Case Study: Clusters and Image Processing, Part I - page 4
People typically do not move to another operating system and architecture once their application is already in place unless there are some large benefits to doing so. ImageLinks made the change because of anticipated monetary and time gains. Of course, in the corporate world, time is money! So, these two different types of savings are interrelated.
The easiest savings to quantify is money. The major thing to consider here is the move from SGI hardware to commodity hardware (PCs). The trickle-down effect brought about savings in almost every aspect of the operation.
As I mentioned earlier, ImageLinks initially used SGI Indigo 2s for its image processing. This choice required that all hardware and peripherals be purchased through SGI to avoid warranty problems. Unfortunately, when you cannot comparison shop for components, more often than not these components end up being more expensive than they would for similar power and capabilities under other computer architectures. Specifically, ImageLinks went from spending $15,000 a month on leases for its SGI and Unix machines, to a one-time purchase of $25,000 for all the hardware components for its Linux setup.
When the hardware and operating system are expensive, typically the software is too. This problem occurs for a number of reasons, including the reality of a vertical market with few customers supporting the research and development efforts of the software manufacturer. Such high-end software tends to be modular, where you purchase a base package and then buy modules for different functionality. Software, modules, and licenses were running ImageLinks over $75,000 per year. Though the company created its own tools, it still required the development environment, compilers, and other components in order to build and maintain the code.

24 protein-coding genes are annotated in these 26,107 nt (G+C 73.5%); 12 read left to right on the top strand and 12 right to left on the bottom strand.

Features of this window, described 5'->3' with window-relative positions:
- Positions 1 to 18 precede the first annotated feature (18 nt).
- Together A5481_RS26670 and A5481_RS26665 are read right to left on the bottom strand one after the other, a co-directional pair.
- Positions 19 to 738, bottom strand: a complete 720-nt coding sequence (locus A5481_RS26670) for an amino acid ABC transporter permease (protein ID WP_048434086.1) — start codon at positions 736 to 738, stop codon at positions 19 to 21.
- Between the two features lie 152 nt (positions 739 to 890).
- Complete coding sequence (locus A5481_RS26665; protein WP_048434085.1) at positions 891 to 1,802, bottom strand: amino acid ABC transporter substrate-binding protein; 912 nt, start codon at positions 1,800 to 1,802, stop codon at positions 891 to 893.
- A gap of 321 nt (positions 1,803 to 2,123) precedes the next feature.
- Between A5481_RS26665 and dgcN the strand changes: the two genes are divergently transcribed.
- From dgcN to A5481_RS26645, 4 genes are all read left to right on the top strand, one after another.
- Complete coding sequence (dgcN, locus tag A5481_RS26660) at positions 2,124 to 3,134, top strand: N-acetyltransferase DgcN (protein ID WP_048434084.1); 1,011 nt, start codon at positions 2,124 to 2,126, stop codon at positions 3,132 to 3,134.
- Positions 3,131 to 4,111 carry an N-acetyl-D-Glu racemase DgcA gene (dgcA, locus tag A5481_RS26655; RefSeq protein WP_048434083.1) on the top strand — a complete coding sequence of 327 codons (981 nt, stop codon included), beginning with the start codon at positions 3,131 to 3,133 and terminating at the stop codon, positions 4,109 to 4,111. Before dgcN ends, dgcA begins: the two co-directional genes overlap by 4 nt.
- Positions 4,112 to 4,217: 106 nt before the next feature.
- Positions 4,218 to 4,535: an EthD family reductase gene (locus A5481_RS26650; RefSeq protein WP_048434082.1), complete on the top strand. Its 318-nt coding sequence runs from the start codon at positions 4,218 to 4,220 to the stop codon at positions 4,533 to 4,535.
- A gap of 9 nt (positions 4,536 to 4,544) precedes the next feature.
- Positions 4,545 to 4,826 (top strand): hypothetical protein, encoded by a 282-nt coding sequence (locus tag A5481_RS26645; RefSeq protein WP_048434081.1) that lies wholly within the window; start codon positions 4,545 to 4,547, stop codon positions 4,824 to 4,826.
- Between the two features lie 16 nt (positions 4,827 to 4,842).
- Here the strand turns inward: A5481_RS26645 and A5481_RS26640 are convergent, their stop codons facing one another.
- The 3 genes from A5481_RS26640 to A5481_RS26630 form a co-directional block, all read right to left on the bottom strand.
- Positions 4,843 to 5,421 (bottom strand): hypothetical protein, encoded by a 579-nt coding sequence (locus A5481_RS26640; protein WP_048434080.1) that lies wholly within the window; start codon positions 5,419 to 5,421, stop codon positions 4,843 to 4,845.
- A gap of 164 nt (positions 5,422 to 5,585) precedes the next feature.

Moving to Linux allowed ImageLinks to take advantage of freely available Open Source tools for its development environment. Its software budget for 2000 was around $10,000, with no sacrifice in functionality or quality.
Just as significant as the upfront costs saved by the change is the savings in time. I already detailed that the application's compilation was reduced from 12 hours to 2 hours. There is also the issue of image-processing jobs. These were reduced sometimes from several days of computing time to just a few hours, in some cases.
All of ImageLinks's software development has also moved to the Linux platform. This change has increased programming efficiency immensely. If the development team needs the latest compiler, linker, debugger, editor, or configuration tool, it can just turn to the Internet and download the needed tool. The compile times, as I mentioned before, are also faster and produce binaries approximately half the size of the SGI compilers. Smaller programs run faster because they require less RAM, which in turn speeds up image-processing times.
To give you a feel for the kinds of time savings the folks at ImageLinks have experienced, they kindly provided me with the results of one of their test runs. In this run, they perform the following tasks for a collection of satellite images:
- Utilize the fusing component of their software to merge all the images correctly into a single image, correcting for rotation, time of day, and properly assembling overlaps.
- Take the resulting image and project it onto a three-dimensional model of the earth, finding its proper resting place.
- Utilize the results of the first two stages to create a map of the area represented by the sum of the satellite images.
The total resulting output from this operation is 1GB of data. Table 1.1 details the speeds documented under three different hardware options.
NOTE: See the section "Implementing the Beowulf Cluster" in Part 2 next week for details on the cluster mentioned in Table 1.
Table 1 Image-processing job speed comparisons.
SGI 200MHz R10000 Indigo 2
Linux dual PIII 650MHz
4 hours, 25 minutes